93.9 BayFM Geelong
You may recognise this story. It's the tale of an idealistic gardner who after watching a few episodes of River Cottage or some Good Life re-runs starts their self sufficiency odyssey by furiously planting seedlings.
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What a joy it is to place my (whoops, I mean their) hand in mother earth's soil and plant a luscious seedling just like nature intended. A few days later, keen to see how high the newly planted leafy babies have grown our excited gardener is met with the backyard equivalent of a napalm attack. Quite simply, nature isn't playing fair.
Okay, so I've written about Permaculture before and working with nature rather than against, but by growing human quality food you're making some VERY attractive offerings to the local bird, bug and slug populations.
So unless you're prepared to garden simply for the exercise and without the expectation of having it produce food for you then here are my top 5 ways to protect your harvest:
1. Let's get physical
Birds and white butterflies can't eat when they can't get to. In Geelong's productive gardening mecca - Bell Park - I once saw elderly locals using old lace curtains covering cabbages to protect them from the green caterpillar producing white butterflies. Copper tape is available to deter snails but I confess I haven't actually tried it…here's a clip showing 1) It works and 2) I need to get a life!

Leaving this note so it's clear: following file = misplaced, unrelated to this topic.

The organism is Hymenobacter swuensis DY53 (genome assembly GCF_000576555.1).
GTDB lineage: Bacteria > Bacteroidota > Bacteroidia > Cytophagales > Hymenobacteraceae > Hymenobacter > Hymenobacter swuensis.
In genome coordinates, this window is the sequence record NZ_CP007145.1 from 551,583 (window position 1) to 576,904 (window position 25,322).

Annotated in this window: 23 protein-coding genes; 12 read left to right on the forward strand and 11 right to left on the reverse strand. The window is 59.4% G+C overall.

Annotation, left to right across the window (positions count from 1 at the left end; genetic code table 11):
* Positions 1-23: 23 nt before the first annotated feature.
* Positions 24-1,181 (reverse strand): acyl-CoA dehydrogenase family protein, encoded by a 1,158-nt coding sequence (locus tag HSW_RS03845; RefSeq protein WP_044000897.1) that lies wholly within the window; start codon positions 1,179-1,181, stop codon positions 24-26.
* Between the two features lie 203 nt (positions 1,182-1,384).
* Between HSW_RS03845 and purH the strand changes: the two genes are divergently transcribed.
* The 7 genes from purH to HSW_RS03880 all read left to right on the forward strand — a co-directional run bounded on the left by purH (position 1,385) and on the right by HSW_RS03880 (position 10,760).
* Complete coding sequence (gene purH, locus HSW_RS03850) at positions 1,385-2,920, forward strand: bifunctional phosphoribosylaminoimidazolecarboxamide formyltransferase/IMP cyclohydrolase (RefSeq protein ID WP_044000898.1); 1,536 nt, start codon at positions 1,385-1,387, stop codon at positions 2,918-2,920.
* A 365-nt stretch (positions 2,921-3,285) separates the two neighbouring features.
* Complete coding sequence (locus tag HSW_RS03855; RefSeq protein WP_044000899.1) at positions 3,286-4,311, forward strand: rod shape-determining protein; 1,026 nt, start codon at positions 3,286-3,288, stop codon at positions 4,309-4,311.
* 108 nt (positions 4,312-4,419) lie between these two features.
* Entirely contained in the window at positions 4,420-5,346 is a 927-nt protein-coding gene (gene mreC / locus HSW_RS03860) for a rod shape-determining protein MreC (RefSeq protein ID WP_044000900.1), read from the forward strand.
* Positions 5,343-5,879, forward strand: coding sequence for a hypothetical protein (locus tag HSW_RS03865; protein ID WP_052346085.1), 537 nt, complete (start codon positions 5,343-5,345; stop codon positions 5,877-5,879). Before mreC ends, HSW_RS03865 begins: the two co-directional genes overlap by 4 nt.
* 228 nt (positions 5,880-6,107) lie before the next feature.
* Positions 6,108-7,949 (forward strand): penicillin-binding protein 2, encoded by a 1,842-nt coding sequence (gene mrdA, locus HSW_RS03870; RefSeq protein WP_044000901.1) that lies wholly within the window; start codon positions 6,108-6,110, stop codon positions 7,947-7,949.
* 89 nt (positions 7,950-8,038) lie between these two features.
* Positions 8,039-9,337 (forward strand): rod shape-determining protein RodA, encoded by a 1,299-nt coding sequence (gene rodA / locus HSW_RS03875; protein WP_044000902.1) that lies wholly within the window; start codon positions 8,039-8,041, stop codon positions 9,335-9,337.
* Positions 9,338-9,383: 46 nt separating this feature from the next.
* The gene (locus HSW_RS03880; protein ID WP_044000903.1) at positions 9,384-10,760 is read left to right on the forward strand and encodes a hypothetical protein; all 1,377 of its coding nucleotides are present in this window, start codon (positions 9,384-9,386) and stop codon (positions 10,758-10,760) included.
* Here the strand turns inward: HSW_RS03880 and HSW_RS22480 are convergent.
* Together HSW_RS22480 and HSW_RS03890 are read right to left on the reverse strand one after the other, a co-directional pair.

2. The labour of little people
If you've got kids or your neighbours do, try offering $5 for every 50-100 snails and/or green caterpillars found. The same goes for butterflies although you'll need a net and the price per butterfly will have to go up considerably!
3. Carlton United Bug catchers
Simply bury a plastic dish (jar lids are not quite deep enough I reckon) or bottom of a soft drink or milk carton. Fill with beer and the local snail population will be attracted to the yeasty goodness and promptly fall in and drown!
Pellets have come a long way, with iron based ingredients taking the place of more nasty chemicals that harm pets and wildlife.
5. Habitat destruction.
Not much you can do about birds and butterflies, but by keeping bags of potting mix and lose timber in a dry area they'll be less reasons for snails and slugs to hang in your patch. I mean how would they like it if we moved in with them?